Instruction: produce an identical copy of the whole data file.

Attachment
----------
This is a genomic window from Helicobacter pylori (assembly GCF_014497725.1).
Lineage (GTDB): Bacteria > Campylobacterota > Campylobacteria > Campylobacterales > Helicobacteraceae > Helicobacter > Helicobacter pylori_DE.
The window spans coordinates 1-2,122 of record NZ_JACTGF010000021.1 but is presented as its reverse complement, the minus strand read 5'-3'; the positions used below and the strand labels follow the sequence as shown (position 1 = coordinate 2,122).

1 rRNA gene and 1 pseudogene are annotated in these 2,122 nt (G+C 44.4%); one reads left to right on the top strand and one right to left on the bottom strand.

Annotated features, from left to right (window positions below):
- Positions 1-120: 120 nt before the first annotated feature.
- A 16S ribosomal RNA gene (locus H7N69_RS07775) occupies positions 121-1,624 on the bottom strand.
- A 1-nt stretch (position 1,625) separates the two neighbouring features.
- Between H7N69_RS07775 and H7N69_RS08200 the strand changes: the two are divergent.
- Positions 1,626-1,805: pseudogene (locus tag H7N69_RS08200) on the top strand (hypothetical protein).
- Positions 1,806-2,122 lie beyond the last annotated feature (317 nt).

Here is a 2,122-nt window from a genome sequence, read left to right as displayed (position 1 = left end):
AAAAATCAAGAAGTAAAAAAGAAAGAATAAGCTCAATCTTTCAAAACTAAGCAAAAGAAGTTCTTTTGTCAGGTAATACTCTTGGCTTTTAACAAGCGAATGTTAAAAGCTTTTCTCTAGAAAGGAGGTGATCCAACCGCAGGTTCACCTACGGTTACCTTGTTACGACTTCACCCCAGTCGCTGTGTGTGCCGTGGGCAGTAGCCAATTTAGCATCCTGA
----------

This is a genomic window from Helicobacter pylori (assembly GCF_014497725.1).
Lineage (GTDB): Bacteria > Campylobacterota > Campylobacteria > Campylobacterales > Helicobacteraceae > Helicobacter > Helicobacter pylori_DE.
The window spans coordinates 1-2,122 of record NZ_JACTGF010000021.1 but is presented as its reverse complement, the minus strand read 5'-3'; the positions used below and the strand labels follow the sequence as shown (position 1 = coordinate 2,122).

1 rRNA gene and 1 pseudogene are annotated in these 2,122 nt (G+C 44.4%); one reads left to right on the top strand and one right to left on the bottom strand.

Annotated features, from left to right (window positions below):
- Positions 1-120: 120 nt before the first annotated feature.
- A 16S ribosomal RNA gene (locus H7N69_RS07775) occupies positions 121-1,624 on the bottom strand.
- A 1-nt stretch (position 1,625) separates the two neighbouring features.
- Between H7N69_RS07775 and H7N69_RS08200 the strand changes: the two are divergent.
- Positions 1,626-1,805: pseudogene (locus tag H7N69_RS08200) on the top strand (hypothetical protein).
- Positions 1,806-2,122 lie beyond the last annotated feature (317 nt).

Here is a 2,122-nt window from a genome sequence, read left to right as displayed (position 1 = left end):
AAAAATCAAGAAGTAAAAAAGAAAGAATAAGCTCAATCTTTCAAAACTAAGCAAAAGAAGTTCTTTTGTCAGGTAATACTCTTGGCTTTTAACAAGCGAATGTTAAAAGCTTTTCTCTAGAAAGGAGGTGATCCAACCGCAGGTTCACCTACGGTTACCTTGTTACGACTTCACCCCAGTCGCTGTGTGTGCCGTGGGCAGTAGCCAATTTAGCATCCTGA